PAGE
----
Psoriasis is a chronic, inflammatory skin condition that affects approximately 2-3% of the world’s population. It is characterized by the presence of red, scaly plaques on the skin that can be itchy and painful. These plaques are the result of an overactive immune system and accelerated skin cell turnover.
There are several different types of psoriasis, each with their own distinct characteristics. The most common type is plaque psoriasis, which is characterized by raised, red lesions on the skin that are covered in a silver-white buildup of dead skin cells. Other types of psoriasis include guttate psoriasis (small, droplet-shaped lesions), inverse psoriasis (smooth, red patches in skin folds), and pustular psoriasis (white blisters filled with pus).
The exact cause of psoriasis is not known, but it is thought to be related to an immune system problem. Researchers believe that psoriasis is caused by a combination of genetic and environmental factors.
There are several treatment options available for psoriasis, including topical creams and ointments, oral medications, and light therapy. The choice of treatment will depend on the type and severity of the psoriasis, as well as the patient’s individual needs and preferences.
Topical treatments, such as corticosteroids, calcipotriene, and tazarotene, can help to reduce inflammation and slow the turnover of skin cells. They are applied directly to the skin and are typically the first line of treatment for mild to moderate psoriasis.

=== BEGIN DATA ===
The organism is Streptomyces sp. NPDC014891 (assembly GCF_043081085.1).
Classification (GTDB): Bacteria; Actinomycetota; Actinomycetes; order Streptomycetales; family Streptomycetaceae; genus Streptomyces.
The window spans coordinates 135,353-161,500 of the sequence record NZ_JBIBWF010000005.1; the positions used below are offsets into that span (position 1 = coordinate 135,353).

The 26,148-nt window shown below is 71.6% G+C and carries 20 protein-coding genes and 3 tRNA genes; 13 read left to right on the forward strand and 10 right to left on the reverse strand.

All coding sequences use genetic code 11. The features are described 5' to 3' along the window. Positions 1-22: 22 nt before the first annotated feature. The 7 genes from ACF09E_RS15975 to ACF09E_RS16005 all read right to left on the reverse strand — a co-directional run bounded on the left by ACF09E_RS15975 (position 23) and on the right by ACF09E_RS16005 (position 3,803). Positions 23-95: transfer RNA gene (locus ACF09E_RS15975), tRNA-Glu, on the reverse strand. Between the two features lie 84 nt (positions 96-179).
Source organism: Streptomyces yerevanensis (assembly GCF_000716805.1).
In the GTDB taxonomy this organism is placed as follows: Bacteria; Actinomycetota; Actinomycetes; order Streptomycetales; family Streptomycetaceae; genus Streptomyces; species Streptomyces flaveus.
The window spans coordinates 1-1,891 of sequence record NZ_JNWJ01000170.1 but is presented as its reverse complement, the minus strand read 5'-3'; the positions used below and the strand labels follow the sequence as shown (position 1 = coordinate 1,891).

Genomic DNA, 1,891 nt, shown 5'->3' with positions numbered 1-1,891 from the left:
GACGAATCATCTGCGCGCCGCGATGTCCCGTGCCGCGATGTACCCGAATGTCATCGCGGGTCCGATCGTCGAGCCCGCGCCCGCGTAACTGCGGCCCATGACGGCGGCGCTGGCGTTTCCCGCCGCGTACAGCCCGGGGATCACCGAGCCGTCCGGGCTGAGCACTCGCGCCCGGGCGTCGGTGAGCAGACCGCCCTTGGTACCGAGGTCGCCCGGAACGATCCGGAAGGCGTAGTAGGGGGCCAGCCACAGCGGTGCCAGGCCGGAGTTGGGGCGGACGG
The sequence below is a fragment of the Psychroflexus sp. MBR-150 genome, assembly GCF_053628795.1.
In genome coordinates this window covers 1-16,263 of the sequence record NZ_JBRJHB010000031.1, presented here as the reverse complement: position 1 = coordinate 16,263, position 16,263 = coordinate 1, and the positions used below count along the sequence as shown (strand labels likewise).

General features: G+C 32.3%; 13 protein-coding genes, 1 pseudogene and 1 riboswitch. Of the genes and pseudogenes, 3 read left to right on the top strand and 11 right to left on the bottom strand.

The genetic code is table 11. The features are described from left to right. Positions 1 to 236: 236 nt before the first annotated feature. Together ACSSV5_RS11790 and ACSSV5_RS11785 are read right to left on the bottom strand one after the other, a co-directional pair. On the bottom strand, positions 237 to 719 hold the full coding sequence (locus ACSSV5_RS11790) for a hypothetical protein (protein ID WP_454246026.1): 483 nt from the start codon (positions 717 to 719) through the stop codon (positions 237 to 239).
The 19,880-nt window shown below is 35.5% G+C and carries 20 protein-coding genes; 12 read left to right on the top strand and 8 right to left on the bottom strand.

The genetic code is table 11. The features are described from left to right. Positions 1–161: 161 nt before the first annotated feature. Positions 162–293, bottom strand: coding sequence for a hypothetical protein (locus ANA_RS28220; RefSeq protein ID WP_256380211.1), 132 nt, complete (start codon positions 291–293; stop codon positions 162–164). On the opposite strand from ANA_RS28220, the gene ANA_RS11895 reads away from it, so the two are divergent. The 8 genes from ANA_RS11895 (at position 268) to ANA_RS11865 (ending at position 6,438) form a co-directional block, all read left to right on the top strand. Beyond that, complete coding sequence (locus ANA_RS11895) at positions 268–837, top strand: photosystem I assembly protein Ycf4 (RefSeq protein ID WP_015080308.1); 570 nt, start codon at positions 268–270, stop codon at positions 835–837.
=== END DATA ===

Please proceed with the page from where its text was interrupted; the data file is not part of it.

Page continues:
Oral medications, such as methotrexate, acitretin, and cyclosporine, are typically used for more severe cases of psoriasis that do not respond to topical treatment. These medications work by suppressing the immune system and slowing the turnover of skin cells.
Light therapy, also known as phototherapy, involves exposing the affected skin to ultraviolet light. UVB light is particularly effective in treating psoriasis and can be given in a medical setting or at home with a UVB lamp.
It is also worth to mention that there are also biologic drugs, like Adalimumab, Etanercept, Ustekinumab, Guselkumab and Secukinumab, that are used for moderate to severe psoriasis and are given by subcutaneous injection.
In addition to medication, lifestyle changes, such as maintaining a healthy diet and exercise routine, can also help to improve symptoms and prevent flare-ups.
It’s important to note that psoriasis is a chronic condition and it may not be curable, however, with proper treatment and management, the symptoms can be effectively controlled, and most people with psoriasis are able to lead normal, active lives.